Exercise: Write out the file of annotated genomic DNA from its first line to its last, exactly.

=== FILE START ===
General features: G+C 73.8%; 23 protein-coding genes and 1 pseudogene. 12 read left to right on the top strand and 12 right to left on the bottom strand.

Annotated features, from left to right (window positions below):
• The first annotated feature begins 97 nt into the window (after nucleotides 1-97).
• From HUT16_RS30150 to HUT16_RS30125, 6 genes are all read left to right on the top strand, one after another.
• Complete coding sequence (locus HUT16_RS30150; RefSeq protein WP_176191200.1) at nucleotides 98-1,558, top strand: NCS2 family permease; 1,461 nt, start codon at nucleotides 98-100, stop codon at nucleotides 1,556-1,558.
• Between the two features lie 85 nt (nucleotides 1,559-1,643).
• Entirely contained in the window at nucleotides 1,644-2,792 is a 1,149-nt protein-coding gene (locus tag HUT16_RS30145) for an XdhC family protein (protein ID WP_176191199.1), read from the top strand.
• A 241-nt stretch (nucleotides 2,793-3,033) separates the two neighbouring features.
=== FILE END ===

General features: G+C 73.8%; 23 protein-coding genes and 1 pseudogene. 12 read left to right on the top strand and 12 right to left on the bottom strand.

Annotated features, from left to right (window positions below):
• The first annotated feature begins 97 nt into the window (after nucleotides 1-97).
• From HUT16_RS30150 to HUT16_RS30125, 6 genes are all read left to right on the top strand, one after another.
• Complete coding sequence (locus HUT16_RS30150; RefSeq protein WP_176191200.1) at nucleotides 98-1,558, top strand: NCS2 family permease; 1,461 nt, start codon at nucleotides 98-100, stop codon at nucleotides 1,556-1,558.
• Between the two features lie 85 nt (nucleotides 1,559-1,643).
• Entirely contained in the window at nucleotides 1,644-2,792 is a 1,149-nt protein-coding gene (locus tag HUT16_RS30145) for an XdhC family protein (protein ID WP_176191199.1), read from the top strand.
• A 241-nt stretch (nucleotides 2,793-3,033) separates the two neighbouring features.